glaucoma anatomy

Glaucoma Diagnosis & Treatment 

Glaucoma refers to a group of eye conditions that lead to damage to the optic nerve. This nerve carries visual information from the eye to the brain. At Lawrenceville Family Eyecare, we have the clinical knowledge and expertise necessary to diagnose and treat glaucoma. 


Understanding Glaucoma 

Glaucoma is an eye disease in which the passages that allow fluid in the eye to drain become clogged or blocked. This results in the amount of fluid in the eye building up and causing increased pressure inside the eye. This increased pressure damages the optic nerve which connects the eye to the brain. The optic nerve is the main carrier of vision information to the brain.  


Damage to it results in less information sent to the brain and a loss of vision. The exact cause of glaucoma is not known, and it cannot currently be prevented. It is one of the leading causes of blindness in the United States. However, if glaucoma is detected at an early stage and treated promptly, it can usually be controlled with little or no further vision loss. Regular eye exams are an essential step in early detection and treatment. 


Who Develops Glaucoma and What Are the Symptoms? 


People of all ages can develop glaucoma, but it most frequently occurs in people:  

  • who are over age 40  
  • who have a family history of glaucoma  
  • who are very nearsighted  
  • who are diabetic  
  • who are of African or West Indies descent  


Research has shown that African Americans are affected 4-5 times more often than Caucasian Americans and are 6-15 times more likely to go blind from glaucoma. For all races, the risk for glaucoma increases with age, especially after age 40 (although it can occur at any age). There also is a hereditary tendency: glaucoma occurs at least twice as often among people who have blood relatives with glaucoma. Risk also is greater for people who have had an eye injury or eye surgery.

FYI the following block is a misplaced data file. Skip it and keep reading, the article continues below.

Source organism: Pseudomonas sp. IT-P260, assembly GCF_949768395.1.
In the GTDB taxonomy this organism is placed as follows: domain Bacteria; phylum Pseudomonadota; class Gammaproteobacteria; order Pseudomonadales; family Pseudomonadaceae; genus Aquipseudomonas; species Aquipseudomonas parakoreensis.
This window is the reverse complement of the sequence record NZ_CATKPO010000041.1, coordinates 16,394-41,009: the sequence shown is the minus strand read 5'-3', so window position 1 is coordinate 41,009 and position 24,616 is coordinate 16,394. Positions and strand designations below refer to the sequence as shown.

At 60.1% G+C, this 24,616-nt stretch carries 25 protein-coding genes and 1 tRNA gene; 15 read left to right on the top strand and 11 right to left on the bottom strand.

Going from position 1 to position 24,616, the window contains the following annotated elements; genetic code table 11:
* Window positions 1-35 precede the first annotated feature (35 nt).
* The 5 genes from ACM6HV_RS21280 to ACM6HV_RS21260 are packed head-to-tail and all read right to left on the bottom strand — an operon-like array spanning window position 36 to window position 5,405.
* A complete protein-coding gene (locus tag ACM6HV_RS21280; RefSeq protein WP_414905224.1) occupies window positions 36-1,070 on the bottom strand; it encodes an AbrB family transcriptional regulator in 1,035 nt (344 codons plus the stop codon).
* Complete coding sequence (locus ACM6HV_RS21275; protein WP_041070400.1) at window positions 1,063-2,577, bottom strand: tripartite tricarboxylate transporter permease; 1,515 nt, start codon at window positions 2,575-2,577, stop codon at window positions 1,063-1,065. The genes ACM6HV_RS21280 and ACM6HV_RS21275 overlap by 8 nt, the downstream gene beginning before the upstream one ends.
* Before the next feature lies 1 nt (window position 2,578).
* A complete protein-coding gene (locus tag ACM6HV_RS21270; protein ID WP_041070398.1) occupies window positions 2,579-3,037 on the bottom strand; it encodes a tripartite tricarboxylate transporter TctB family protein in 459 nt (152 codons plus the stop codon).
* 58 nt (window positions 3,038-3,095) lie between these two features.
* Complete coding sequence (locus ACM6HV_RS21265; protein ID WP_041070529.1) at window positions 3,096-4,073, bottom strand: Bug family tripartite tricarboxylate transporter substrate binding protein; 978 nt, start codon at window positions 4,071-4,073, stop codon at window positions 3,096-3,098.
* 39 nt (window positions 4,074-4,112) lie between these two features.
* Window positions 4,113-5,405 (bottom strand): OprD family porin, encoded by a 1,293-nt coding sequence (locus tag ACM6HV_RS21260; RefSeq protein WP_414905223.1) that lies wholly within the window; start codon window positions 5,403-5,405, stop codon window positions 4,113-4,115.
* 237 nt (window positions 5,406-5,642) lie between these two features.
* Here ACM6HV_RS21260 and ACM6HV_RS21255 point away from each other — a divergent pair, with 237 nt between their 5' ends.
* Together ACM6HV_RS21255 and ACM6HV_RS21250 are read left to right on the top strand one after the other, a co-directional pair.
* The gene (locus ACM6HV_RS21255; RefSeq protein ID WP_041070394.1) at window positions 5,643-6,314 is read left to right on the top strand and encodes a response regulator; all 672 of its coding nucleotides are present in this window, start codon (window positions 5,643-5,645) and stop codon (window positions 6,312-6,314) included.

Of the different types of glaucoma, primary open angle glaucoma often develops gradually and painlessly, without warning signs or symptoms. This type of glaucoma is more common among African Americans than Caucasians. It can cause damage and lead to blindness, making regular eye examinations particularly important for African Americans over age 35.  


Another type of the eye disease, acute angle-closure glaucoma, may be accompanied by:  

  • blurred vision  
  • a loss of side vision  
  • appearance of colored rings around lights  
  • pain or redness s in the eyes  


How Is Glaucoma Diagnosed? 

Regular eye examinations are an important means of detecting glaucoma in its early stages and will include:  

  • Tonometry: a simple and painless measurement of the pressure in the eye.  
  • Ophthalmoscopy: an examination of the back of the eye to observe the health of the optic nerve.  
  • Visual Field Test: a check for the development of abnormal blind spots.  
  • Optical Coherence Tomography (OCT): This device can scan the 10 layers of the retina which is less than 1mm to detect early changes in diabetic patients. It is also used to measure the nerve fiber thickness of the optic nerve to detect and manage glaucoma.  


How Is Glaucoma Treated? 

At our eyecare center, we carefully monitor the progress of eye disease with our glaucoma patients.  

Glaucoma can usually be treated effectively by using eye drops or other medicines. In some cases, surgery may be necessary. Unfortunately, any loss of vision from glaucoma cannot usually be restored. But early detection, prompt treatment, and regular monitoring can enable you to continue living in much the same way as you have always lived.  


Protect yourself from eye disease complications by having regulation eye examinations. Contact our office today to schedule your exam.